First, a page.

Keeping The Peace
A story from my old hometown is the catalyst for today’s post.
Two men got in a fight outside the oldest bar in Fort Wayne the other night and the result was one of them killing the other. What was the great life ending offense, you ask? The shooter was looking or staring at the victim’s girlfriend.
Now, I know the bar in question because way back when, in my single days, I spent quite a lot of time in bars. This place is the very definition of a neighborhood bar.
I have seen almost every kind of argument possible. But why this one sticks out to me is that it seems entirely preventable.
So, according to the report, the shooter was staring at the victim’s girlfriend, which upset the victim. The victim was a friend of the bar having done work for the owner over the years. After some prolonged arguing, the bartender called the owner, explained the situation, suggested that they were not going to calm down, and asked the owner for advice. The owner said close the place down and have everyone leave. In the parking lot, things escalated into the fatal shooting.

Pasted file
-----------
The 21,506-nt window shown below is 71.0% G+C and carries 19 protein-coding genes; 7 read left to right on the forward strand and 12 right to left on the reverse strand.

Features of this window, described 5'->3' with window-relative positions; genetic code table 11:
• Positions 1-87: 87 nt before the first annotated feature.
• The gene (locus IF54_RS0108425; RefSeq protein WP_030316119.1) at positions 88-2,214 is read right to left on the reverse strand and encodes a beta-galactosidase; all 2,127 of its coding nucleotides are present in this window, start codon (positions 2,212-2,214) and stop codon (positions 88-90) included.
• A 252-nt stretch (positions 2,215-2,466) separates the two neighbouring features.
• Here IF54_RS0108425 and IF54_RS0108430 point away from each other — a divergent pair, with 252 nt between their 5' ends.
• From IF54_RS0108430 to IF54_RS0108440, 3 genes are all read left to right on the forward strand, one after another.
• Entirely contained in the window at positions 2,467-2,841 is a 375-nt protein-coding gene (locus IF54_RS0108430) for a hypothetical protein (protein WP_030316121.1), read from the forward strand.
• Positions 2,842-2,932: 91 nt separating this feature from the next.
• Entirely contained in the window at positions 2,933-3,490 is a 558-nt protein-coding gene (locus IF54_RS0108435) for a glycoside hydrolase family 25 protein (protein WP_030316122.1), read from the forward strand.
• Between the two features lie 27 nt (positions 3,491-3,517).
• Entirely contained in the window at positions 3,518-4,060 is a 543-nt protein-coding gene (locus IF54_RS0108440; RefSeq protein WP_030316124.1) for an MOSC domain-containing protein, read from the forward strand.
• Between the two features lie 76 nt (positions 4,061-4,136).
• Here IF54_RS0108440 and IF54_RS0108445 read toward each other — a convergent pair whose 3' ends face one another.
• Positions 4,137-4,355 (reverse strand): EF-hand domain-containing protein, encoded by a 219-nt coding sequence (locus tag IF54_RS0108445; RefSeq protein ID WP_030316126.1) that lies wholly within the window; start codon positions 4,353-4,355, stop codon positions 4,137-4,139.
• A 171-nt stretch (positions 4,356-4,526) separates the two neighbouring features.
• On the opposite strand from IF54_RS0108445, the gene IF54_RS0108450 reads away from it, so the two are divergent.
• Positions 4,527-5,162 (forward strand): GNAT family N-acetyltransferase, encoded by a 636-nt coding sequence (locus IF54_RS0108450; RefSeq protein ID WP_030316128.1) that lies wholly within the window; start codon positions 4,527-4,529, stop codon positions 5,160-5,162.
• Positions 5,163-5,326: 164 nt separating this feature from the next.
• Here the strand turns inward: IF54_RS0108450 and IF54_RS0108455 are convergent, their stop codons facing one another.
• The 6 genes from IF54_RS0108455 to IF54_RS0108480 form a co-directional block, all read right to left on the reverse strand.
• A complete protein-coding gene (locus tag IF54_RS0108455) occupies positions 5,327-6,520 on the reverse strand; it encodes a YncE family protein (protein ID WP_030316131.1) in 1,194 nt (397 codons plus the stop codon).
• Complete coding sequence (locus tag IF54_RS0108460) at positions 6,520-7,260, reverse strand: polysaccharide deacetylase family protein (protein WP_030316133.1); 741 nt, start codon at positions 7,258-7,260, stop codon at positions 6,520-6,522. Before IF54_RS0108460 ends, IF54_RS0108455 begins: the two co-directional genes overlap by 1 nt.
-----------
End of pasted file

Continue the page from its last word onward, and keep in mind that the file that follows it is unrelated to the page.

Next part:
What was the mistake?
Simply put, as a friend of the bar, the victim should have been given consideration over the other patron. You throw everyone out except the victim and his girlfriend. Distance usually lessens the willingness of participants to want to continue the argument. Keep them inside with the doors locked until the antagonist leaves. Maybe call the police if he doesn’t.
Simple. Common sense.
I thought this was so interesting when I first read it. Although I intended to leave a comment then, I got distracted and never made it back.
Your solution makes a lot of sense John. I’m not so sure I’d have come to the same conclusion, but when I consider that the one killed was a long-term regular, perhaps I’d have done the same thing.
There’s an ethical expert who writes a column in the local paper on Fridays, and I’m curious what he would’ve made of this one. You know me…I could take a question like this and chew on it for days and write a long meandering thing that weighed all options but may or may not actually come up with a solution.
I prefer your method here. It’s very logical and would’ve saved the guy’s life. At least for the time being.